Then it was all sadly over. Bogdanovich missed his chance. Lewis could have spoken more in depth about his films without referring to Dean Martin even once. There could have been a discussion of Frank Tashlin’s influence on Lewis (mentioned in passing was Lewis explaining that Tashlin always wanted Lewis to shoehorn more sentimental scenes in his films, while Lewis wanted more comedy –but then how would Lewis explain the puppets in The Errand Boy?). Also unmentioned were any of his other great Paramount films. Or his work of the 1980s, particularly King of Comedy with Scorsese and his own unappreciated Smorgasbord. Godard once called Lewis a cinematic painter, but there was not one word about Lewis’s film style. A waste.
The whole thing ended with Bogdanovich asking Lewis how he wanted to be remembered and Lewis remarking, ‘I don’t want to be remembered. I want the nice words when I can hear them.’ Bogdanovich wanted Lewis to give the audience advice for living and Lewis called for the Power of Positive Thinking, to think positive, act positive, and then positivity will spread to others. One could almost hear Julius Kelp’s advice at the end of The Nutty Professor: ‘You might as well like yourself; just think of all the time you’ve got to spend with you.’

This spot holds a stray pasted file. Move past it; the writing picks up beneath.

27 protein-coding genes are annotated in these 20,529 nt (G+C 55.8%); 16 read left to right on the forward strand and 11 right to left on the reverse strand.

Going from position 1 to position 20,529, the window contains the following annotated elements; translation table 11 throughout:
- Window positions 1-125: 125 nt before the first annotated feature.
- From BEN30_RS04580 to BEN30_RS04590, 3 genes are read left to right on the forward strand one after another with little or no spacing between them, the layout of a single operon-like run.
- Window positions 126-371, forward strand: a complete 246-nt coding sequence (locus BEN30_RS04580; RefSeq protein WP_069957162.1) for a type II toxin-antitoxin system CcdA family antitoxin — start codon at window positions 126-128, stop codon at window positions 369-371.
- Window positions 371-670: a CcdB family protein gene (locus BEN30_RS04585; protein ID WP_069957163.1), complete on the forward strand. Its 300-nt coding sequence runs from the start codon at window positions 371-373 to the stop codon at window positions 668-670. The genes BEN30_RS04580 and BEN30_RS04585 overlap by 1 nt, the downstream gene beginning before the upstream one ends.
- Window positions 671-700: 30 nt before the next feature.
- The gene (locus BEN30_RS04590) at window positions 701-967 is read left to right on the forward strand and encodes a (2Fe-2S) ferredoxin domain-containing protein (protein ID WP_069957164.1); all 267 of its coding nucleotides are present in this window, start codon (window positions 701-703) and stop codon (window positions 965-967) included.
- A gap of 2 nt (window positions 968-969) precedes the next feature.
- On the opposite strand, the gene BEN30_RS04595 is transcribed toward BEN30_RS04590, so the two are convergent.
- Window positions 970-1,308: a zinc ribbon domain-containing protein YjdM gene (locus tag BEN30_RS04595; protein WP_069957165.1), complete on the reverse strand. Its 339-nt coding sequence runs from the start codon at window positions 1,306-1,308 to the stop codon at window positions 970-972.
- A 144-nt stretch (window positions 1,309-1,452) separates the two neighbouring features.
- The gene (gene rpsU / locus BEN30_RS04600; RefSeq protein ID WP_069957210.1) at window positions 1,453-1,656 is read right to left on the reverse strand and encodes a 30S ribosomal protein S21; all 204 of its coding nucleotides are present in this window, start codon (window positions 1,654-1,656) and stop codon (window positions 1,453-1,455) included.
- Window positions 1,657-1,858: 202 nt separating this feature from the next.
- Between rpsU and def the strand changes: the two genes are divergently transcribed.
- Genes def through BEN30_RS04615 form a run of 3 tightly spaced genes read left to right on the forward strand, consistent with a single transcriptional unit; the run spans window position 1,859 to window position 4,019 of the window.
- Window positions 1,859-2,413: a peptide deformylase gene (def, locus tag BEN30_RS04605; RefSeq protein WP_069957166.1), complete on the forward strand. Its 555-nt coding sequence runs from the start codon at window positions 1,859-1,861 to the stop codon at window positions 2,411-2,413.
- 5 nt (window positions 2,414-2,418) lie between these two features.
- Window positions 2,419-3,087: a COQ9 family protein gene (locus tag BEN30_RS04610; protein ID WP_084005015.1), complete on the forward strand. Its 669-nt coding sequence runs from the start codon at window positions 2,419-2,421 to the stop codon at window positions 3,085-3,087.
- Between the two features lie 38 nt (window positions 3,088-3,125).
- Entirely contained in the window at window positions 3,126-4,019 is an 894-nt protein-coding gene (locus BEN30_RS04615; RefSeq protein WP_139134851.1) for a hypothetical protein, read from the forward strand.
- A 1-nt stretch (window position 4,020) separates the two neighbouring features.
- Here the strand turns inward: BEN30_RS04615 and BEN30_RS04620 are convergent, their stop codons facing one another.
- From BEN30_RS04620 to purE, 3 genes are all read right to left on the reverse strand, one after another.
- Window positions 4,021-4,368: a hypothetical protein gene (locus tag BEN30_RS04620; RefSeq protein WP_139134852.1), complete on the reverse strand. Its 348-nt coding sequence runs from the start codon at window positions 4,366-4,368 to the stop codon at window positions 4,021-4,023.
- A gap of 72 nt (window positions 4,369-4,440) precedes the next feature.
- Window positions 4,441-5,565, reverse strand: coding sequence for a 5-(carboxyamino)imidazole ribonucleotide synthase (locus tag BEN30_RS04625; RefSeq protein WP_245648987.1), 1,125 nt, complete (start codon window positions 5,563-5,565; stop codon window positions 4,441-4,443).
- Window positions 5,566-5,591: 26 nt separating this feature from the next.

Farewell Jerry Lewis! Sultan of the Cinema! Great White Ruler over me!Read More